Pam WALPOLE’s works are comprised of bold gestures in a minimalistic contemporary style and are always all about the landscape. Walpole portrays the patterns and reflections of natural landscapes such as bushlands, waterways, creeks and coastal inlets. She is often inspired by features in the landscape that are by-products of bushfires, floods, coastal erosion or man-made destruction.
From the rugged and harsh terrain of the desert, the wild and lush scenery of the bush, and the calming coastal waters by the sea; ‘Deserted Wilderness’ captures the exploration of Australia’s diverse landscapes through the eyes of Adrienne Williams, Terry Swann and Pam Walpole.
“Deserted Wilderness” will conclude on Sunday April 29 2018. Red Hill Gallery is thrilled to be showcasing the artwork of three very talented women. If you’re a Brisbane local or visiting the South East over Easter or for the Commonwealth Games, make sure you drop in.
March is set to explode at Red Hill Gallery, Musgrave Road, Brisbane; with an astounding exhibition titled “By the Brush” that features artworks by Karen Atkins, Julie Hutchings and Emma Sheldrake. Opening on Friday 9 March 2018 this hot to trot posse of female artists have created a breathtaking collection of fantastical paintings that are sure to imprint on art lovers minds.
Karen ATKINS visionary series encapsulates the ideal of ‘Lost Girls and Found Things’. This series started its life thinking about Alice, and how confronted by difficult situations and not always knowing where she was, she used her brawn and her charm to find her way through. As Alice falls down the proverbial rabbit hole she ends up in Australia and this birthed the “Alice in Gondwanaland” series.
Julie HUTCHINGS paintings are inspired by the human form, often conveying an emotional journey of adventure and imagination. Her work is born from a deep personal mindset which reflects not only on the past but on current situations. Built from layers of paint and descriptive marks, Hutchings work is expressive and impressionistic in approach, with a combination of poetic colour wash and sensitive drawing.
Emma SHELDRAKE harks back to old her inspirations in ‘birds of a feather,’ coupling vibrant species of birds with the seductive nature of the female face in a series of striking montages. These works represent a resurgence of her pop style featuring bold brush strokes, subtle drips and vivid imagery. Each painting emits its own quirky and retro vibe, pushing the artistic boundaries and giving insight into the happenings of Sheldrake’s thoughts.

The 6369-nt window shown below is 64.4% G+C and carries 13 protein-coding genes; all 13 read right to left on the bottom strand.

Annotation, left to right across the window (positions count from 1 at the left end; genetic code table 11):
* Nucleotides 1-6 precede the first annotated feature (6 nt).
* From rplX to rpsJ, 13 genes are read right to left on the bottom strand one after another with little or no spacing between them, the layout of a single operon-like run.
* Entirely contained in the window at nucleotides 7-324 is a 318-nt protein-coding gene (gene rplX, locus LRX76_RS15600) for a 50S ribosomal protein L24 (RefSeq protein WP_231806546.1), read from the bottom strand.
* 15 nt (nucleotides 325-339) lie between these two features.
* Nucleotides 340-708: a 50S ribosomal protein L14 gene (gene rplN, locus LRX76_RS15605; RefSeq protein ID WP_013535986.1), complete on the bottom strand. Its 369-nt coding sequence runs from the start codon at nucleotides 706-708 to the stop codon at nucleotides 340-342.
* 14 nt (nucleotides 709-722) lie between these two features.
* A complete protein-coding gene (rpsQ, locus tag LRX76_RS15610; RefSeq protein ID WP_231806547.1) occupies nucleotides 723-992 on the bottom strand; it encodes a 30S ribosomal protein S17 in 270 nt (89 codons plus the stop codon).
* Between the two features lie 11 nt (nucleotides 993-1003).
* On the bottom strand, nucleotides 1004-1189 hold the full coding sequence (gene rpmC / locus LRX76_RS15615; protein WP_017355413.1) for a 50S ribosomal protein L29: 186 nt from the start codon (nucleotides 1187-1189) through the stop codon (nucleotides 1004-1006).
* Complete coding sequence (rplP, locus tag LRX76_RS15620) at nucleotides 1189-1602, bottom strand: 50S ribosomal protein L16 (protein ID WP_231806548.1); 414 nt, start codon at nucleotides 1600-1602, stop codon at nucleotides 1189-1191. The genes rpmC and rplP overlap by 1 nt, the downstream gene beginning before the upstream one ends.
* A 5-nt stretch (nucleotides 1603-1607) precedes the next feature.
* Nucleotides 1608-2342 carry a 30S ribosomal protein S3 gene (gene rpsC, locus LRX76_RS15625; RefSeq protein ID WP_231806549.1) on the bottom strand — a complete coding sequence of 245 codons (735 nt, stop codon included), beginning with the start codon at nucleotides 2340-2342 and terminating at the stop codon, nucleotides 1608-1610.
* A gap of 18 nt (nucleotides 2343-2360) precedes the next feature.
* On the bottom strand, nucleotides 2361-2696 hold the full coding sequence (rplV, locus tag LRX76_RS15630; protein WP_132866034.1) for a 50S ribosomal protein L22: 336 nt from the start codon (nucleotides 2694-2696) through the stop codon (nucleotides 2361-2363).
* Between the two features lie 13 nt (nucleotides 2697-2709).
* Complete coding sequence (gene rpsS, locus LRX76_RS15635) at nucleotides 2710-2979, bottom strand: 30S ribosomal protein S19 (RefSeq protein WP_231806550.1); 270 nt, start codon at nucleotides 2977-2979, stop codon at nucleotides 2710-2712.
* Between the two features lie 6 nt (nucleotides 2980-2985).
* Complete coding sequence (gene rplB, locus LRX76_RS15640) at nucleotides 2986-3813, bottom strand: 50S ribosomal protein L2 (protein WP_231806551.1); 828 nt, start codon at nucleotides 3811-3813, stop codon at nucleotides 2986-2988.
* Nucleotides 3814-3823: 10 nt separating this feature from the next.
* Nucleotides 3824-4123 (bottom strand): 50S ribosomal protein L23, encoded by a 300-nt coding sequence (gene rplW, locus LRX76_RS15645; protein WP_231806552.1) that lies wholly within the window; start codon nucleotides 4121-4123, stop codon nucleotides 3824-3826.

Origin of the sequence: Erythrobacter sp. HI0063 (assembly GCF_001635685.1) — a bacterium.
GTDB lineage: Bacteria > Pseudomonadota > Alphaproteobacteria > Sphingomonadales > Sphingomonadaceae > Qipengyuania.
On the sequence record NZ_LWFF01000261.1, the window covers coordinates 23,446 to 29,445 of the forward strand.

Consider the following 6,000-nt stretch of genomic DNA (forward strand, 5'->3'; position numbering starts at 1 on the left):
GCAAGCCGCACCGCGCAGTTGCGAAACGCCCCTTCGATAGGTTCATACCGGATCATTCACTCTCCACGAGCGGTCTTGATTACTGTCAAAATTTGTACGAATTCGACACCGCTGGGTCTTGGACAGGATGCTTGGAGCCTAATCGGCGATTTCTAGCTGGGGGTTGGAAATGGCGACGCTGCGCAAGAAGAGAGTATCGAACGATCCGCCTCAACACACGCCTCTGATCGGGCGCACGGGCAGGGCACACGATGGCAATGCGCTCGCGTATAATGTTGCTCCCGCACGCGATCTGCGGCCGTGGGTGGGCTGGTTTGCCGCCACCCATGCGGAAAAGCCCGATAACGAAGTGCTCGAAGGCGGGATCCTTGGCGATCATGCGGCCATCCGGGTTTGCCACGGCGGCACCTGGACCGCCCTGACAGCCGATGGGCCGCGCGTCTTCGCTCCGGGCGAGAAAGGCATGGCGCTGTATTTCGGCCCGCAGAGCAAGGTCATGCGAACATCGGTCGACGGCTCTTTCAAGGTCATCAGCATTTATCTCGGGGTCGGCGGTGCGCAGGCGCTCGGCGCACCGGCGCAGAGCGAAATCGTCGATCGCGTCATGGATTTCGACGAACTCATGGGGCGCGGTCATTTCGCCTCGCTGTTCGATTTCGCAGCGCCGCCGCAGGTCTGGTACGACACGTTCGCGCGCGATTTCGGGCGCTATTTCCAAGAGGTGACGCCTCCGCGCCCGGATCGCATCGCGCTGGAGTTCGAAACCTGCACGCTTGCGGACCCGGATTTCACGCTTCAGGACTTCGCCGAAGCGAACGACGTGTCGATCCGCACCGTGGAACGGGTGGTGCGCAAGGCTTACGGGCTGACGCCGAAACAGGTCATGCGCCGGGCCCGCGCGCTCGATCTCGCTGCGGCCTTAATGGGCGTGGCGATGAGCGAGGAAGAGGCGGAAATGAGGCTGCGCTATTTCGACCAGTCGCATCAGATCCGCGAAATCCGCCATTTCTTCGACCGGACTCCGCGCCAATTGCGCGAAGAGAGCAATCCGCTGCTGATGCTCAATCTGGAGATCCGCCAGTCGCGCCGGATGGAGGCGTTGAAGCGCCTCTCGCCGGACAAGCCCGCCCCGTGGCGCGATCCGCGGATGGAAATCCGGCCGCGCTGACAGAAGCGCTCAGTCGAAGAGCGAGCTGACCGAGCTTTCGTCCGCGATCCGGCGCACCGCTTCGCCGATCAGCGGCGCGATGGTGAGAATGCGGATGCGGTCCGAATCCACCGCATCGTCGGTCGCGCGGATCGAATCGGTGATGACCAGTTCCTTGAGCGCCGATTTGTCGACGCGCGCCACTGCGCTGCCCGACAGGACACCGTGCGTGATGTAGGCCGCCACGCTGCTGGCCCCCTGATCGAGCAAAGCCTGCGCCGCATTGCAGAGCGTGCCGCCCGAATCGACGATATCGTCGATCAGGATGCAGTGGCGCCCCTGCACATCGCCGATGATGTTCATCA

‘By the Brush’ incorporates artwork from three very different artists and brings together a kaleidoscope of colour, individual styles, and a passion for the artistic world each inhabit. “It is wonderful to see women with a strong sense of style that appeal to a broad and ever evolving art loving market.” Margaret Campbell-Ryder, Gallery Director. Collectively the bold and adventurous use of colour completes this fantastical exhibition.
‘By The Brush” will conclude on Sunday March 25 2018. If you’re in Brisbane or happen to be visiting during the month of March, make sure you add this to you list of things to see.
Combining wildlife, the natural beauty of the landscape and the richest of colour palettes; Colin Passmore, Paul Margocsy and John Turton have combined to create an inspirational exhibition that showcases the very best of Australian Flora and Fauna. The exhibition opens on Friday 9 February 2018 at Red Hill Gallery in Musgrave Road, Brisbane and is sure to attract art lovers to enjoy the visual journey through nature.
Colin PASSMORE with a keen eye and brilliant subtlety for colour, paints the wild bush land and native habitats in the hinterland, with spontaneity and orchestrated brushstrokes. Passmore is well known for his expressive renditions of the Australian landscape and condition by capturing the natural beauty of the bush.
Paul MARGOCSY’s passion for wildlife is evident. With remarkable drawing skills and a photographic memory, Margocsy is able to capture more than just the scientific accuracy but the charm and character of his subjects. Using Watercolour as a medium to portray this collection of wildlife, from the ever popular Boobook Owlets, Kingfishers and cheeky Finches, this collection will be appeal to both wildlife and art lovers alike.
JOHN TURTON is a semi abstract artist who conveys his love of the land through the vibrant and subtle shades of colour whilst portraying detail, depth and texture with light and energy in each of his distinctive images. “The images from my travels are the foundation of my artistic journey. As the painting evolves, it will often take itself in different directions.”
Despite working in different mediums and on different subject matters, each of these talented artists selected for this exhibition have a love of the Australian landscape and the wildlife that inhabits it. They all share a passion for creating unique pieces of art and are sure to be a hit with art lovers from Brisbane and Australia wide.
Red Hill Gallery is excited to be showcasing some fantastic artwork from artists Colin Passmore, Paul Margocsy and John Turton. The February Exhibition concludes on Sunday 25 February 2018.